Fast Human Activity Recognition
Shane Reid
, Sonya Coleman
, Dermot Kerr
, Philip Vance
and Siobhan O’Neill
School of Computing, Engineering and Intelligent Systems, Ulster University Magee Campus,
Derry/Londonderry, Northern Ireland
School of Psychology, Ulster University Coleraine Campus, Coleraine, Northern Ireland
Keywords: Social Signal Processing, Activity Recognition, MLP, Key Points, Feature Extraction.
Abstract: Human activity recognition has been an open problem in computer vision for almost two decades. In that time
there have been many approaches proposed to solve this problem, but very few have managed to solve it in a
way that is sufficiently computationally efficient for real time applications. Recently this has changed, with
keypoint based methods demonstrating a high degree of accuracy with low computational cost. These
approaches take a given image and return a set of joint locations for each individual within an image. In order
to achieve real time performance, a sparse representation of these features over a given time frame is required
for classification. Previous methods have achieved this by using a reduced number of keypoints, but this
approach gives a less robust representation of the individual’s body pose and may limit the types of activity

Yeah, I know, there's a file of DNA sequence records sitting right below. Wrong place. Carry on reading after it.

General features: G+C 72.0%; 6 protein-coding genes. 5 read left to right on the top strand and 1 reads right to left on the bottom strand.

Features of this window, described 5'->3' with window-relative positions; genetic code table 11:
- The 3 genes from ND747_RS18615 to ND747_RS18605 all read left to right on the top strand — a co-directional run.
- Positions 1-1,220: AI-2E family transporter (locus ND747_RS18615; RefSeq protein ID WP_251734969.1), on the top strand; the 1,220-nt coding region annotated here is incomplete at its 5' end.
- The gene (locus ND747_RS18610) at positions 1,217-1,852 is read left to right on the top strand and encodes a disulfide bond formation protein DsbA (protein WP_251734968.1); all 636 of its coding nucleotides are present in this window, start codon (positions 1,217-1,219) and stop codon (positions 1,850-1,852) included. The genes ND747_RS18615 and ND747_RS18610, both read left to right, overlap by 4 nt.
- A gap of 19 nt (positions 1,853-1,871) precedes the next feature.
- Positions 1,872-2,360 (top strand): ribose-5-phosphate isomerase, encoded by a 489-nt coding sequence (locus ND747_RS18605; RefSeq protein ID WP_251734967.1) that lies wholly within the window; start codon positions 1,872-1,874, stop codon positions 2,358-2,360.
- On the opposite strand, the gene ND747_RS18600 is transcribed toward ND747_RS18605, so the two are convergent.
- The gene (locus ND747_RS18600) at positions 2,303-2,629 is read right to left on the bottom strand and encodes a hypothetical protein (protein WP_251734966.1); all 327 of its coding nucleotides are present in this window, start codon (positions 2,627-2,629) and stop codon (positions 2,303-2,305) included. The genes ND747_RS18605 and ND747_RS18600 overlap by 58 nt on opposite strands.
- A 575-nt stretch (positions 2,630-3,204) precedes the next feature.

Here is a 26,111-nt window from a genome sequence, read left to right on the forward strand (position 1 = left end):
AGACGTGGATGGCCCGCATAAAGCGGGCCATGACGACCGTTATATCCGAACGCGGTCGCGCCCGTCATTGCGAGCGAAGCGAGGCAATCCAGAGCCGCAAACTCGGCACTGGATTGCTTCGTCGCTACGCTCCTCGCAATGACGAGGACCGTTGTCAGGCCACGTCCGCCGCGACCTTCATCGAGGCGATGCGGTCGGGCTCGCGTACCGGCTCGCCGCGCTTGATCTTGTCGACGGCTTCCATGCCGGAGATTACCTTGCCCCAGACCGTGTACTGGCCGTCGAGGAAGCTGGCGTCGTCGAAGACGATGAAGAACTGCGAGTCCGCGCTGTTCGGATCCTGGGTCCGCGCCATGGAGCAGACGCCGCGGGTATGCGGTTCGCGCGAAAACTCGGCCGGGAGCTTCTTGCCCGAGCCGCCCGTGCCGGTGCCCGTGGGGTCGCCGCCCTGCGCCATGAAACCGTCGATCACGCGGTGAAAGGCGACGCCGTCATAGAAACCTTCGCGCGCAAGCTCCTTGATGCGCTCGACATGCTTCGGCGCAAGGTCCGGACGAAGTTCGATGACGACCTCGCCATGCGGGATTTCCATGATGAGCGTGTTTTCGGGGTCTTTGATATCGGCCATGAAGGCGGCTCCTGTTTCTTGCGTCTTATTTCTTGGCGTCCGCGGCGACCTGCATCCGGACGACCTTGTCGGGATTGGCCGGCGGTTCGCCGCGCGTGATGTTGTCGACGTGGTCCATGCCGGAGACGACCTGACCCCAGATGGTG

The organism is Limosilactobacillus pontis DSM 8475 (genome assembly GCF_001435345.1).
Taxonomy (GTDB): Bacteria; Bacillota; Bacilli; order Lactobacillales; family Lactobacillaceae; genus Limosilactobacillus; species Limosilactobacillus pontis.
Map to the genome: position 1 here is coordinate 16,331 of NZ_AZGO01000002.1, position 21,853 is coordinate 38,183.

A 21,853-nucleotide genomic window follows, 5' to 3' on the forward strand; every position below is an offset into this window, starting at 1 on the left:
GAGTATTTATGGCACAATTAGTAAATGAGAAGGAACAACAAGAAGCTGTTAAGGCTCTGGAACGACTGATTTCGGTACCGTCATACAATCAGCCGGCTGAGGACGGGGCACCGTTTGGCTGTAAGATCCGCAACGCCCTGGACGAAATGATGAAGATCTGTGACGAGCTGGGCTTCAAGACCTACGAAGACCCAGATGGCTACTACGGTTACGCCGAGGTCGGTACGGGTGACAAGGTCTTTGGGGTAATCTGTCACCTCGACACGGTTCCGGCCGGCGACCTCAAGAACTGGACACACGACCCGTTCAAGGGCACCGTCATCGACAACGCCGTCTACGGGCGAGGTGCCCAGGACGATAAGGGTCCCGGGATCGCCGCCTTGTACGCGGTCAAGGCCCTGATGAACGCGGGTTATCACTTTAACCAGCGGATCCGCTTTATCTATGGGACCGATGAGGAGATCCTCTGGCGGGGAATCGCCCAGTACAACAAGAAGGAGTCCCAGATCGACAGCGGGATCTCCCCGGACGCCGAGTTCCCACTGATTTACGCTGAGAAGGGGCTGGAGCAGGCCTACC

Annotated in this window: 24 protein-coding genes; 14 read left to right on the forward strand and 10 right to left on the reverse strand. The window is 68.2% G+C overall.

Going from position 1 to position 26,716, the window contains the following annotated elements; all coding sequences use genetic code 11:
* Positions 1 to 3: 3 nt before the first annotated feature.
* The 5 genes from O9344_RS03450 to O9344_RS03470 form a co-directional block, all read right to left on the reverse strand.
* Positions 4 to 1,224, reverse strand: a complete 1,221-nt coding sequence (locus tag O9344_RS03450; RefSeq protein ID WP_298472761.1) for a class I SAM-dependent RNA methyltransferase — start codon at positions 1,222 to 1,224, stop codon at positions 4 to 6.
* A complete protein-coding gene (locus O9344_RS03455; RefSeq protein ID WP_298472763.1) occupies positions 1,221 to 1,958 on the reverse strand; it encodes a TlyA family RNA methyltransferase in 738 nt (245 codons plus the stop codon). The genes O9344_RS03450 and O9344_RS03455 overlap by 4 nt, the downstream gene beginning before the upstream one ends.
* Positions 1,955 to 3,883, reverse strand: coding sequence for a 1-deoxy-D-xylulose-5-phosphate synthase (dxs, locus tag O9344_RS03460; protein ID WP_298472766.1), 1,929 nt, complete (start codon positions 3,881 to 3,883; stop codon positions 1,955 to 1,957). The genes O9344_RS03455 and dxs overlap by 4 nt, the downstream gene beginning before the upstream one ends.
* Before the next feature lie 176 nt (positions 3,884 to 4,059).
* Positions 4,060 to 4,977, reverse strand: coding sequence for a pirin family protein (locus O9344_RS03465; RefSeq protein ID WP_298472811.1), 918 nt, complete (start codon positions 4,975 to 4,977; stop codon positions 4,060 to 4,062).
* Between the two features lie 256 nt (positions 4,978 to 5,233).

that can be detected. We present a novel method for reducing the size of the feature set, by calculating the
Euclidian distance and the direction of keypoint changes across a number of frames. This allows for a
meaningful representation of the individuals movements over time. We show that this method achieves
accuracy on par with current state of the art methods, while demonstrating real time performance.
Human activity recognition, defined as the challenge
of classifying an individual’s activity from a video, is
one of the oldest problems in the field of video
processing, having been studied for almost two
decades. In that time there has been a number of
proposed approaches to solving this problem, with the
majority based on either spatio-temporal features
(Dollar et al., 2005; Laptev, 2004; Zelnik-Manor &
Irani, 2001), optical flow (Efros et al., 2003; Guo et
al., 2010; Ke et al., 2005; Schüldt et al., 2004; Wang
et al., 2011) or deep learning (D’Sa & Prasad, 2019;
Lee & Lee, 2019; Sheeba & Murugan, 2019; Subedar
et al., 2019). These methods have been shown to
achieve high accuracy on common benchmark
datasets but come with a significant computational
cost. As such, their use for real time applications is
Feature extraction is an approach to reduce
computational cost in image and video processing, for
example, by compressing an image into a sparse set of
interest points (Camarena et al., 2019). Early attempts
to do this used general interest point detectors such as